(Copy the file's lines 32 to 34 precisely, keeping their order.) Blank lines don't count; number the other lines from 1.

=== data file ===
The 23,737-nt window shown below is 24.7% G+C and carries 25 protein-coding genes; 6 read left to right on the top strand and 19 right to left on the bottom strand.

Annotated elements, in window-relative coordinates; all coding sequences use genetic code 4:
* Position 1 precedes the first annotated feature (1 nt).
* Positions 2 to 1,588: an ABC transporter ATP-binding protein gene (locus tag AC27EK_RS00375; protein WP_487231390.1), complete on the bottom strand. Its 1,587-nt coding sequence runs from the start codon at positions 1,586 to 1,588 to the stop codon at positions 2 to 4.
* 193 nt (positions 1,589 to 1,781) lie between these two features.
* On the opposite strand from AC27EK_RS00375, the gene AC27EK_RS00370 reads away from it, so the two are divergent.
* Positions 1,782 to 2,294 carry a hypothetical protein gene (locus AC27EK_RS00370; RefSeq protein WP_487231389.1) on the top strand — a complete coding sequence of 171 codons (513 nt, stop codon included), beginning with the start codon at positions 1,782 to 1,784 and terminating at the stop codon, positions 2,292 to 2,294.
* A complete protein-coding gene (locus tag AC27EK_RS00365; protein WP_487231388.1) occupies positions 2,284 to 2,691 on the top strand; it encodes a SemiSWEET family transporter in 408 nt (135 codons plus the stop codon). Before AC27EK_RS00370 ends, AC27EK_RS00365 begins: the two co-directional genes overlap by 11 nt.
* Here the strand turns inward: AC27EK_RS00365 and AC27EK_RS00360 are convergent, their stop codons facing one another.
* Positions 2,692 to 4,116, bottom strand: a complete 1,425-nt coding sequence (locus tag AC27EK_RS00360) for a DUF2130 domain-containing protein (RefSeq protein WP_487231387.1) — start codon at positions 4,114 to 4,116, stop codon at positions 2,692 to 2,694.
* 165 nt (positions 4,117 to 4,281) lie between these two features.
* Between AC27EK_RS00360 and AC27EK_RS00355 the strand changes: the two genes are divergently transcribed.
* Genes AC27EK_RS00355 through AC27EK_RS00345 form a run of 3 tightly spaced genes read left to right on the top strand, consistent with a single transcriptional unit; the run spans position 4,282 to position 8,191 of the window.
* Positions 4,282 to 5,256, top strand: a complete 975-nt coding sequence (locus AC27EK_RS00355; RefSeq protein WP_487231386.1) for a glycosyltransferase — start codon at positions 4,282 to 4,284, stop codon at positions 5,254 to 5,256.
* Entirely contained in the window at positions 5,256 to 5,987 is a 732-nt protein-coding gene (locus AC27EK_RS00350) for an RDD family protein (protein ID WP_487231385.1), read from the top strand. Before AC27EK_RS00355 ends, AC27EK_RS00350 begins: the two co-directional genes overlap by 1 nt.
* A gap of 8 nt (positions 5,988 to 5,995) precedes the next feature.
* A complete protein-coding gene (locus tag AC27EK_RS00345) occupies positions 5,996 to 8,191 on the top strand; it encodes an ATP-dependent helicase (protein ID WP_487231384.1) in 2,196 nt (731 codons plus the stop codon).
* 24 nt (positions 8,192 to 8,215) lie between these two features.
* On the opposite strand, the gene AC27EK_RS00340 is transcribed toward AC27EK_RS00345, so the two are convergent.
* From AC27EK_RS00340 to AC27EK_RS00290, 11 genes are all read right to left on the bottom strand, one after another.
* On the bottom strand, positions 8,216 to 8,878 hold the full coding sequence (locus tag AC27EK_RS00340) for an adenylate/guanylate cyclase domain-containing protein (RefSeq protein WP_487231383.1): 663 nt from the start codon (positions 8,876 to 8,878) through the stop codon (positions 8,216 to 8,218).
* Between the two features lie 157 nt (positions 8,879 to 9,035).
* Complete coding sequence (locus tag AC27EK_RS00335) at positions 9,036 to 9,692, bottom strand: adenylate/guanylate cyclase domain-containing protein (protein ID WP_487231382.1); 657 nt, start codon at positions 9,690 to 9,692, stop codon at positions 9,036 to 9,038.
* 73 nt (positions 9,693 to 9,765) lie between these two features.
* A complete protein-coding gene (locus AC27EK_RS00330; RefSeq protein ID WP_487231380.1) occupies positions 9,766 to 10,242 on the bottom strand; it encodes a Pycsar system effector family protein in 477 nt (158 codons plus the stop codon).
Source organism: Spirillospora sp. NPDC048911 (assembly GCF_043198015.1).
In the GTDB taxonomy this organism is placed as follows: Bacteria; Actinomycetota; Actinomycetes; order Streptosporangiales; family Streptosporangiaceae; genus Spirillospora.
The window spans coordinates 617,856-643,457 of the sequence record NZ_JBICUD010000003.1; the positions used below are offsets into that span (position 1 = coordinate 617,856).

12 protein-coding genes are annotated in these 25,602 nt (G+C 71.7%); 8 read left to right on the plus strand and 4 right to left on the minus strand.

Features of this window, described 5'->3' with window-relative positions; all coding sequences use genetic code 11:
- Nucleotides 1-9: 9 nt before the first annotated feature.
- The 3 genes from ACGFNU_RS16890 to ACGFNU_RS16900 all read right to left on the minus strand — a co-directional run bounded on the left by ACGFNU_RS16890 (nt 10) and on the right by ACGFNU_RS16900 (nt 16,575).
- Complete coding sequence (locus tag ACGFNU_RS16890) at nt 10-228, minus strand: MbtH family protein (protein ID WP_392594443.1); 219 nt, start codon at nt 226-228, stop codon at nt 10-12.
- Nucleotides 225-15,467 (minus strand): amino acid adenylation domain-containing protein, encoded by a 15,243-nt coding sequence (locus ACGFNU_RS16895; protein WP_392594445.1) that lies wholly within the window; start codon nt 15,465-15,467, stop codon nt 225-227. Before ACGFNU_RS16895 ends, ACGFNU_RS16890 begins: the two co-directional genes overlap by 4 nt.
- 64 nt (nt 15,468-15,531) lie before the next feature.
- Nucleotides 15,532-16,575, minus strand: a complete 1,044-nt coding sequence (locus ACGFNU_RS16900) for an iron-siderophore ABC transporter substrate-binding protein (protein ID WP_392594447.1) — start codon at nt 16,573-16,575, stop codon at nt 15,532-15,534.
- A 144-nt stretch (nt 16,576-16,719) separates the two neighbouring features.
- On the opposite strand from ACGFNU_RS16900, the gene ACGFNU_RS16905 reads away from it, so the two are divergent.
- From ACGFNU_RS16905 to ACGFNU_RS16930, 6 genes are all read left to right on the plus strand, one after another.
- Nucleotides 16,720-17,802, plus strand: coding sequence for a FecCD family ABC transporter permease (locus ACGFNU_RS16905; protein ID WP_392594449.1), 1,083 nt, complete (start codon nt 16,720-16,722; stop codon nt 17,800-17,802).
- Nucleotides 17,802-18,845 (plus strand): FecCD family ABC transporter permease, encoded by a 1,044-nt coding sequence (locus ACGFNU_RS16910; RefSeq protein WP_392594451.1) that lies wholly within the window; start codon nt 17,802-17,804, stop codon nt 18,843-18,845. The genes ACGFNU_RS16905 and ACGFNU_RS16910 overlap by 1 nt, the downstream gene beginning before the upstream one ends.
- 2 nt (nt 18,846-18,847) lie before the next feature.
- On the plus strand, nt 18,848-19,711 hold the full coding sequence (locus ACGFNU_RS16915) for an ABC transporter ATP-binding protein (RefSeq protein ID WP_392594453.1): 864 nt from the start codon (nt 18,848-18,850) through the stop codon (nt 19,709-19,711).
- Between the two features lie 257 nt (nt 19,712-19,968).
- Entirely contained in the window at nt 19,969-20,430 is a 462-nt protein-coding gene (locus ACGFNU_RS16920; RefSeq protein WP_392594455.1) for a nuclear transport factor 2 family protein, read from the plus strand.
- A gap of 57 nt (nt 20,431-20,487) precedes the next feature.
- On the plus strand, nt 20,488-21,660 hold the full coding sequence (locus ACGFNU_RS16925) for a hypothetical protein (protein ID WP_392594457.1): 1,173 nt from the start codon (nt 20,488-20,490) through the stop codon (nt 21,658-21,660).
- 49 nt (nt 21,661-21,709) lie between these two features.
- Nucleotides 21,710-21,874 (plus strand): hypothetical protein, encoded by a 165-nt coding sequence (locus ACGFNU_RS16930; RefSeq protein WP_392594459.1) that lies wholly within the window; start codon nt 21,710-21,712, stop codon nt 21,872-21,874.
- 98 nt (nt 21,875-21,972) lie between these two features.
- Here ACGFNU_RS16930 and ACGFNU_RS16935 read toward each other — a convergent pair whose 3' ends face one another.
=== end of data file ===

- The 3 genes from ACGFNU_RS16890 to ACGFNU_RS16900 all read right to left on the minus strand — a co-directional run bounded on the left by ACGFNU_RS16890 (nt 10) and on the right by ACGFNU_RS16900 (nt 16,575).
- Complete coding sequence (locus tag ACGFNU_RS16890) at nt 10-228, minus strand: MbtH family protein (protein ID WP_392594443.1); 219 nt, start codon at nt 226-228, stop codon at nt 10-12.
- Nucleotides 225-15,467 (minus strand): amino acid adenylation domain-containing protein, encoded by a 15,243-nt coding sequence (locus ACGFNU_RS16895; protein WP_392594445.1) that lies wholly within the window; start codon nt 15,465-15,467, stop codon nt 225-227. Before ACGFNU_RS16895 ends, ACGFNU_RS16890 begins: the two co-directional genes overlap by 4 nt.